It seems every time a Blu-ray is mentioned, specifically in the context of a remastered classic film, the discussion becomes an argument over the true benefit of Blu-ray. While nothing will ever put the debate to rest, it is time to clear the air on some misconceptions regarding the wonders of Blu-ray.

There are two sides to every argument, and one of these is that Blu-ray is a waste of money for only a slight improvement in quality. In fact, many argue there is no noticeable improvement at all. It’s hard to sit back and let these people watch their standard definition DVDs without some kind of rebuttal. The anti-Blu-ray corps will give plenty of reasons why the format is not worth their time or money, so let’s debunk those myths right now.

The most important thing to recognize about Blu-ray is its incomparable storage space. The reason the format is called Blu-ray comes from the blue laser used to read  the regular-sized disc. The process allows for five times more information to be held on a disc no different in size than a regular DVD. Naturally, this increased storage space gives the disc room for better quality in audio, video and supplements.

But that doesn’t help convince a consumer to dish out a few extra dollars for a Blu-ray and at least $100 for a Blu-ray player. The key is to understand that the enhancement is about more than just pleasing cinephiles looking for crisp picture quality. The format gives every consumer the most comprehensive home entertainment experience possible without forcing a two-month paycheck binge.

Right now, you can start from scratch and get a Blu-ray system ready to go for only a few hundred dollars; some Blu-ray players cost as low as $100 these days. Blu-ray movies are continuously lowering in price – they almost meet the new release price of DVDs. But if you want the optimal Blu-ray experience, you’ll need an HDTV, an HDMI cable and possibly a surround sound system. We’ll get into those details later.

Skip to 1:33 in the following video for a number of examples on the video quality improvement from DVD to Blu-ray.


The most common concern raised about Blu-ray is the actual visual difference. Can a regular home video consumer actually recognize the difference between a DVD and a Blu-ray? There are certain improvements that the untrained eye will not see, but that becomes irrelevant. There is absolutely no question that the Blu-ray format presents the best picture quality of all the options in the home video market.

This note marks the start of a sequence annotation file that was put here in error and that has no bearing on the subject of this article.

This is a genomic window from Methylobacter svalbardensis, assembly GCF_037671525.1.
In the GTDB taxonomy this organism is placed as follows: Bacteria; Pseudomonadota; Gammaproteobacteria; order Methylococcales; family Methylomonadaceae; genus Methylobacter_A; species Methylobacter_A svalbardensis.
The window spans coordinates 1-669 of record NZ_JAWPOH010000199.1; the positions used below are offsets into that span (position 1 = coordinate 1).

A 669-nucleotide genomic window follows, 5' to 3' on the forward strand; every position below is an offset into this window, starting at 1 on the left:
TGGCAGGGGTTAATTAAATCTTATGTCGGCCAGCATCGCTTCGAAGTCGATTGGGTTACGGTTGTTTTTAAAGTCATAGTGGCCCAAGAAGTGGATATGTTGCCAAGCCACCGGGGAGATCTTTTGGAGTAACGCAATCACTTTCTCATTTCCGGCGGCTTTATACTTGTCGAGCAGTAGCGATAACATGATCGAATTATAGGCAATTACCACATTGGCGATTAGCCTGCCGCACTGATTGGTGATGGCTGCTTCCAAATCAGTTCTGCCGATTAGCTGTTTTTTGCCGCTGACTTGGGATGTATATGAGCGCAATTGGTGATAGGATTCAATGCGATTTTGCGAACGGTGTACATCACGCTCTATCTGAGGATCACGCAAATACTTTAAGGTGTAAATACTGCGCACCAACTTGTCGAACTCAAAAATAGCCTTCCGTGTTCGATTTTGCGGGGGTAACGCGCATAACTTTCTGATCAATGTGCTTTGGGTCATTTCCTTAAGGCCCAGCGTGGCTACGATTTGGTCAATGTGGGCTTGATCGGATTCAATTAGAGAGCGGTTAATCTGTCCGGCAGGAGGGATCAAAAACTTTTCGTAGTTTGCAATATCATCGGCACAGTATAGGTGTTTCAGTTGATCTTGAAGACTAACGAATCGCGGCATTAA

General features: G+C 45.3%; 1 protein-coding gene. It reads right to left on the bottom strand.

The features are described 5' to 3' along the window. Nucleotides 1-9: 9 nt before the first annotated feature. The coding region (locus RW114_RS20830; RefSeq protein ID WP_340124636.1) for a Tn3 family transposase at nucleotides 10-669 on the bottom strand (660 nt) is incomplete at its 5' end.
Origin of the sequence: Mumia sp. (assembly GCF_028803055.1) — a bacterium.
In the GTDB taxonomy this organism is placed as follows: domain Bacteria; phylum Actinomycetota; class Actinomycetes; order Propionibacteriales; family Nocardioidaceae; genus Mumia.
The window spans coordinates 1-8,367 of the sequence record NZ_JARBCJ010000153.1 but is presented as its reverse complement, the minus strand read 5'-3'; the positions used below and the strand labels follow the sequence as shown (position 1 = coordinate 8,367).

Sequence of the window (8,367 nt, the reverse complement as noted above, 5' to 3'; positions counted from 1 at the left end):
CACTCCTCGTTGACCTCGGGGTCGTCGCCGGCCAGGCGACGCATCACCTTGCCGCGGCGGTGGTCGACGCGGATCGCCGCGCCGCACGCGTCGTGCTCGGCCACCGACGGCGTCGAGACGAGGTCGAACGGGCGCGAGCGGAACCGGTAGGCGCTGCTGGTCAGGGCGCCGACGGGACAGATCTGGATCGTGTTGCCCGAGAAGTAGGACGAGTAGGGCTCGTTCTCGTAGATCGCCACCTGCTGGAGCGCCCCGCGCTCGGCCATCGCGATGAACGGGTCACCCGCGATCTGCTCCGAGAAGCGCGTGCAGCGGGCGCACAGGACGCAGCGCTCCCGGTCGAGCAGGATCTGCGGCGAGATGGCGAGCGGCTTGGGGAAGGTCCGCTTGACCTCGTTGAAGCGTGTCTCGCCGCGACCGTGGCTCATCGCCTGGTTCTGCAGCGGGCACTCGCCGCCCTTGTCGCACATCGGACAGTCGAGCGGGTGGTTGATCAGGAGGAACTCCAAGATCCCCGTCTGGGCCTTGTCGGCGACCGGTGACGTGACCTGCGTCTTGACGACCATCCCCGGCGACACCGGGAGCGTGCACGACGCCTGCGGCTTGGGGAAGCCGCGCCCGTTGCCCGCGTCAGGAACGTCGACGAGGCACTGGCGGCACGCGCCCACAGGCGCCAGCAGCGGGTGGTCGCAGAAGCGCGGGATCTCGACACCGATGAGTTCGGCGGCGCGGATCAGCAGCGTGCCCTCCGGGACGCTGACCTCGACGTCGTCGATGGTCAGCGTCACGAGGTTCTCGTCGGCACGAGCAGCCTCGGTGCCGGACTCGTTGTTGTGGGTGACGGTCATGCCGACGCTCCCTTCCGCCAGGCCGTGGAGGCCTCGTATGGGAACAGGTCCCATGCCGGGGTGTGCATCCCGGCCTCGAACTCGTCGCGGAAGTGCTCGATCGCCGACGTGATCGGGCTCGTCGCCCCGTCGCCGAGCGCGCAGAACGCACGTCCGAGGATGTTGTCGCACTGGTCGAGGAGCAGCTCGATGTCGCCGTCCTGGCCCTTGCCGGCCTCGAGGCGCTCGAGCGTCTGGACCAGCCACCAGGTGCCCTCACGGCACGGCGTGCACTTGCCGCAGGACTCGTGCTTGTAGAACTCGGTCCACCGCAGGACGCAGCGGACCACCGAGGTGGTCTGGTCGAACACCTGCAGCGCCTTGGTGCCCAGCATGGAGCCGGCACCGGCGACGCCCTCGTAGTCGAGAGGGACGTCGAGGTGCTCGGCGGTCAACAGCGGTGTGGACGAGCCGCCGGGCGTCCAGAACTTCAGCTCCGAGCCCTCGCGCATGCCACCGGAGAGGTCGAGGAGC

The best way to prove the naysayers wrong is to simply compare screenshots from original DVD releases to remastered Blu-rays. Look on any message board about Blu-rays and you will see a handful of people complaining that they see no point in buying a remastered print of an old movie. The common excuse is somewhere along the lines of, “It wasn’t shot in HD, so why would it be any better enhanced?” I challenge those people to spend just one day in the laboratories where technicians spend months remastering every frame of classic films.

Countless hours are spent removing dust particles, film strip malfunctions and other miniscule details that are compounded when a reel is projected. Picture quality on remastered Blu-rays are pristine. Films from a time where DVDs were not even in development look perfect. That exhausted film cutter’s eyelash that dropped on a frame in the 3rd reel is now gone. We are literally changing history. Just look at the screencaps below for proof that new technology has given us a brand new look at classic films.

Top: Blu-ray, bottom: DVD

Top: Blu-ray, bottom: DVD

While most Blu-ray transfers bring our favorite movies back to life in a new light, not all showcase the same effort. There have admittedly been some underwhelming transfers. After all, the Blu-ray market is still new and is always evolving, but it is most definitely ready for the consumer. The process is getting better and better every year. The new Alien Anthology release is getting fantastic buzz for its video and audio transfer, which bodes well for one of the most beloved anthologies in film history.

A great example of the latest transfer work is last week’s release of The Thin Red Line. The Criterion Collection is one of the world’s best at bringing classic films to the Blu-ray format with a plethora of new features and enhancements. The new release is possibly the greatest example of the power of Blu-ray. The picture quality makes even John Toll’s brilliant cinematography jump off the screen like never before.

At the end of the day, the argument can be compared to television. HD television is here to stay. Most Americans pay an extra amount of cash on their cable bills to have access to hundreds of HD channels. These channels present the same products as the standard definition counterparts – the only difference is in the picture quality and full utilization of the now-commonplace widescreen televisions. If you are willing to pay for HD television at a marginal extra cost each month, wouldn’t you like to do the same for your home movies?

Continue to audio quality and cost of Blu-ray…


Blu-ray offers access to true high-definition sound. You don’t need surround sound to experience the improvements of Blu-ray, but without it you won’t get the true theatrical experience. Uncompressed audio gives you sound that is extremely close to the msater tracks. The audio capability of Blu-ray discs provides more of the intricate sounds of the movie. For instance, during the truck flip scene in The Dark Knight, you may hear subtle differences that enhance your overall experience. Still, surround sound is the best way to utilize everything that Blu-ray has to offer.

If you can find a surround sound system in your budget, your home entertainment collection will be complete. Blu-ray discs provide the capability to access 7.1 surround sound, even though few movies actually need that many channels. A simple 5.1 system will give you superior sound to any basic DVD setup.